Jul 18, 2012

The Summer My Uncle Died.

The summer my uncle died
I shaved my head
I got a cat
I accidentally took up running.
How do you accidentally take up running?
The same way you do anything else.
The same way you fall in love
fall into a job
fall into a friendship
fall into a hobby.
It sneaks up on you and you trick yourself in or out of it
and before you know it,
you're running.

The summer my uncle died
I saw an audition notice for a Shakespearean play
I felt I should audition.
So I did.  And got the role.

The summer my uncle died
I went to the Llama festival at the Sri Sri Radha Krishna Temple
I remembered the power of a new or unexpected sensation
and when I took off my sandals and entered the temple,
The moment my bare feet hit the tile I felt vulnerable and I wanted to cry.
It reminded me of acting school in New York.

The summer my uncle died I felt myself wanting to embrace my age
my place my past and my present.
I gave my first public speech, something I wrote from my heart of hearts
It was the first time I've shared something for the public
It just happened to be his funeral.

The summer my uncle died I learned I hate the term "passed away".
"Died" seems better but "transitioned" feels best.

The summer my uncle died I started to really see what family is,
the roles we play, the changing of the roles, the passing of the torch
and that death and birth are part of the same whole.
I stopped seeing borders.
I learned to start listening harder.  To my heart.  To my soul.

I learned.  That summer.

The summer my uncle died was a summer of animals.
My dog, my new cat.  My bird and my frog.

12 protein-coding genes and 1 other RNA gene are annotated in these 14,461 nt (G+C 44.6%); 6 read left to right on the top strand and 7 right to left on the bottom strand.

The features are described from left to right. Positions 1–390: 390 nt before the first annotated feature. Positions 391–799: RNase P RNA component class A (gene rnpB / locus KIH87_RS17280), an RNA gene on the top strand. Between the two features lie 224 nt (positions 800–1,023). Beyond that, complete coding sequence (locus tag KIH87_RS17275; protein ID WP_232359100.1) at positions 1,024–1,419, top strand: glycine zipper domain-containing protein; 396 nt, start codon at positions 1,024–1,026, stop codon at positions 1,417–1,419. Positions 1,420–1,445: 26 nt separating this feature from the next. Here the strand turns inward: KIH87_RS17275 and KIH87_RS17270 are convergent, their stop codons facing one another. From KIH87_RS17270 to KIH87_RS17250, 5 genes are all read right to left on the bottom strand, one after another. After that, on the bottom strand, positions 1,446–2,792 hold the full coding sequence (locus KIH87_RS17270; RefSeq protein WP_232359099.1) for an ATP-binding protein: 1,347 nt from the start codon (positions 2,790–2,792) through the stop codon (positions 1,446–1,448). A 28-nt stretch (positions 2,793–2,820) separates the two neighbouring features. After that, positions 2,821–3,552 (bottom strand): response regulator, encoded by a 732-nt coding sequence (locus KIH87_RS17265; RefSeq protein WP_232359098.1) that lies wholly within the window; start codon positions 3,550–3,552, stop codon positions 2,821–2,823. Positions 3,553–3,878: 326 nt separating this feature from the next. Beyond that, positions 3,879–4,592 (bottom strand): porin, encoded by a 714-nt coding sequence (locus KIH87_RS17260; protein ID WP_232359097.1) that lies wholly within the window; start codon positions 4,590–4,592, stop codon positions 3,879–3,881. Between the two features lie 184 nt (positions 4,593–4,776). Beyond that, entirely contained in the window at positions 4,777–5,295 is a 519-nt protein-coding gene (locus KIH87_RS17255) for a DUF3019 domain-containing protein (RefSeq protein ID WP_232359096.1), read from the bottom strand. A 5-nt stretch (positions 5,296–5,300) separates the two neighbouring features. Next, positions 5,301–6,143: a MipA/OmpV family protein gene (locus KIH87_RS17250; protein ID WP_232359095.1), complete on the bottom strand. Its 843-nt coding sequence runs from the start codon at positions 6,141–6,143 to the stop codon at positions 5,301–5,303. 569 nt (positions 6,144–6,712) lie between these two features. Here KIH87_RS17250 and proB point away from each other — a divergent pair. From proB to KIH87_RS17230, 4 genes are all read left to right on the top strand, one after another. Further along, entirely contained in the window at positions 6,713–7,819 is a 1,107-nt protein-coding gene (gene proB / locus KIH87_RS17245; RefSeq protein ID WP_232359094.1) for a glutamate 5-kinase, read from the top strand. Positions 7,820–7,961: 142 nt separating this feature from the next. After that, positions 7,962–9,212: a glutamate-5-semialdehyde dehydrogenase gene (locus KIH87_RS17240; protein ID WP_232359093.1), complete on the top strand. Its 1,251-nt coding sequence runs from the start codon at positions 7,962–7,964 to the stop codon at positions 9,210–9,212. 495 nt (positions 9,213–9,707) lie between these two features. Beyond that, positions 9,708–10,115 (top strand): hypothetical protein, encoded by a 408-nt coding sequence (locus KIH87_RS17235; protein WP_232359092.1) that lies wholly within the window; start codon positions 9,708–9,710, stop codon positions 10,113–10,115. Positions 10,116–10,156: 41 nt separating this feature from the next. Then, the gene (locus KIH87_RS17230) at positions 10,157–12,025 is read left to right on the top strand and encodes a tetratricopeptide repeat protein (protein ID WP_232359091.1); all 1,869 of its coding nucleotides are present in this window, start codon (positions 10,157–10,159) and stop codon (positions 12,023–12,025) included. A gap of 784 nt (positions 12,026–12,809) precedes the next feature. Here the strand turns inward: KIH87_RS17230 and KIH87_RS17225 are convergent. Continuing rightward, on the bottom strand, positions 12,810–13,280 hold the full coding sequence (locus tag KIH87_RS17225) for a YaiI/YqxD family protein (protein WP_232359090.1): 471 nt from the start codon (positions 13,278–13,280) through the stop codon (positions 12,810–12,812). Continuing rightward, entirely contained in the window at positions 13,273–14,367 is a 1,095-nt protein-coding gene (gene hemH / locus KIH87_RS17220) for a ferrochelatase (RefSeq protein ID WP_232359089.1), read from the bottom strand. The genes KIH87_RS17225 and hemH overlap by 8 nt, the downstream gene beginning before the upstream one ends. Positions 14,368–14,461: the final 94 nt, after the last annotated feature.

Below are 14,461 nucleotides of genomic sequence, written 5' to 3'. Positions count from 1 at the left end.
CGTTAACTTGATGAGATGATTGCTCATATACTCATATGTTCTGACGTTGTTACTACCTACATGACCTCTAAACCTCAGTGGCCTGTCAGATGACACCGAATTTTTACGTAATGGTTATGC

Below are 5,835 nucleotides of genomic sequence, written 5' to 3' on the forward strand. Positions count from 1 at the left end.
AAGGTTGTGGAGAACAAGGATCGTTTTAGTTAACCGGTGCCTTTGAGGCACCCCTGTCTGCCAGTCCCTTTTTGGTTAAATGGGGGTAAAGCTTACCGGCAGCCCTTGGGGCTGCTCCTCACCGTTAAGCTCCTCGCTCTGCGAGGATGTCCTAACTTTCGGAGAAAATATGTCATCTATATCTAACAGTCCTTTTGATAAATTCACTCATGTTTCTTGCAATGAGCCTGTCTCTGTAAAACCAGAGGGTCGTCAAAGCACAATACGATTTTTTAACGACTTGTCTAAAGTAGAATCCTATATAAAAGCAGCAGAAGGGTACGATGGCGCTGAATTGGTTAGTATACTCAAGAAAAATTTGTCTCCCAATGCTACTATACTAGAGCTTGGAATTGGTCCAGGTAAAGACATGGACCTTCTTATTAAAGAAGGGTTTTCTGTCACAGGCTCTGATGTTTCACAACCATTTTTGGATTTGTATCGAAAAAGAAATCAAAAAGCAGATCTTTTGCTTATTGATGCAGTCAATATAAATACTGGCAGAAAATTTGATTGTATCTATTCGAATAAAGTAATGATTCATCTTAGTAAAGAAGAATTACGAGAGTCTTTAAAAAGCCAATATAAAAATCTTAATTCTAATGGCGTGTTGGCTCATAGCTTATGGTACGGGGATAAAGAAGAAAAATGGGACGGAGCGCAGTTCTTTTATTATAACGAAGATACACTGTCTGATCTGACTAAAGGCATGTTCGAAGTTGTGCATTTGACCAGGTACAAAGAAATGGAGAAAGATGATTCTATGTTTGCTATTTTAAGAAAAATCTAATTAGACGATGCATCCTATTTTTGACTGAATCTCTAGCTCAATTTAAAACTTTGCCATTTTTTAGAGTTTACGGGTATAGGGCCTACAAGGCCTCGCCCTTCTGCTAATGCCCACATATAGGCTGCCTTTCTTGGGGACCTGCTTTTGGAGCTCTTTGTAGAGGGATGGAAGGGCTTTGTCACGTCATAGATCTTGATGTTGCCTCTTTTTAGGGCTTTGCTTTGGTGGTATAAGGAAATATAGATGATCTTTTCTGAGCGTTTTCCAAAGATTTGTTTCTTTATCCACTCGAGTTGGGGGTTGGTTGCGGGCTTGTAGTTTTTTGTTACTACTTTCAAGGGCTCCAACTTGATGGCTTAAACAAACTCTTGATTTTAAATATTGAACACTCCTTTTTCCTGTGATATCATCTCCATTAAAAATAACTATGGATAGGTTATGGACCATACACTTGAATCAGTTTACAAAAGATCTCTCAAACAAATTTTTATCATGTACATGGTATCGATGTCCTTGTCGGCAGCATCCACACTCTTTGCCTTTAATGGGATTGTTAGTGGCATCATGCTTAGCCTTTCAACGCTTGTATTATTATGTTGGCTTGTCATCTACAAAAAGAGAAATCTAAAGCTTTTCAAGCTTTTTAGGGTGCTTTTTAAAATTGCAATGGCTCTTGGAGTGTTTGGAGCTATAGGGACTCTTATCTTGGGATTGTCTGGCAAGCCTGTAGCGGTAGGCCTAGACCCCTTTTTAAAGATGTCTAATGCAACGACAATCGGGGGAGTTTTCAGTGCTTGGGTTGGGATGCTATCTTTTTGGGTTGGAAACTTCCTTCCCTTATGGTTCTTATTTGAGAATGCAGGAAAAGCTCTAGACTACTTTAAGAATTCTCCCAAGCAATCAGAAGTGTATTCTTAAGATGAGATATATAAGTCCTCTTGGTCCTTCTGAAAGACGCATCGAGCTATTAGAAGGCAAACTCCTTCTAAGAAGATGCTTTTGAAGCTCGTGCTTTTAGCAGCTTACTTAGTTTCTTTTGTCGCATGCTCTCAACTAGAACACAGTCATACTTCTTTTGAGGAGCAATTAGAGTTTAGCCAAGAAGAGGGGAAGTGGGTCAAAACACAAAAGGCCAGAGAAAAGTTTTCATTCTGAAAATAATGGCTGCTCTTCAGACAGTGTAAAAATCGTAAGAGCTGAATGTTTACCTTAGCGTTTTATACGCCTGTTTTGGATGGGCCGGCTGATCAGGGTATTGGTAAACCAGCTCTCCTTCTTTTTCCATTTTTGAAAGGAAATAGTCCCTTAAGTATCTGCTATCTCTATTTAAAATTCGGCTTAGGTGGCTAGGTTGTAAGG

Llamas, what museums held, and on every walk something new.
A giant wounded butterfly we moved out of the street
A family of ducks or a family of quails.
Sheep at the farm nearby.
Lizards and rabbits and birds and a snake.
And the squirrel.
The dark brown baby squirrel in the same spot, twice,
that walked along the top of the fence beside me.
Looking at me.  Making sounds.  Communicating something to me.
The squirrel I was sure was some kind of omen
and the squirrel I went back to see multiple times.
I even quietly called for it.

The summer my uncle died I felt sick.
I kept dreaming I was sick.
That my brain was swelling
That blood was coming out of my eyes.
That something was wrong with me.

The summer my uncle died was also the summer of family.
And goodbyes.
Six people I knew moved.  Six.  To various degrees of knowing.
Friends, acquaintances, all people who'd passed through my life in their way.
All gone, all the same.
I silently started saying my goodbyes to myself.
To who I had been and secretly marking certain events as the last time.
For me.  For awhile.
But there were grandparents and nature and cousins and aunts and uncles and parents
and husband and climbing mountains.
And there was reading.  Reading everything I could get my hands on.

That was that summer I accidentally learned everything.

Tweet me: @DeenaMarie


  1. The summer my brother died, I accidentally learned things too. Truths, heartbreak, pain, beauty, love. Proud of you my daughter, I love you. Mom

  2. This is beautiful the way you express your feelings. Love you so much. Dad

  3. I believe that both my grandfather and later, his sister, visited as owls after they transitioned. I never see owls near my home, but there they were - years and years apart - but both within a week of life's end.
    That little squirrel ... that's your uncle.
    PS at your suggestion I read Tell the Wolves I'm Home and now I cannot get it out of my head. I was 16 in 1986. I was graduating early from high school. I was a lot like Greta.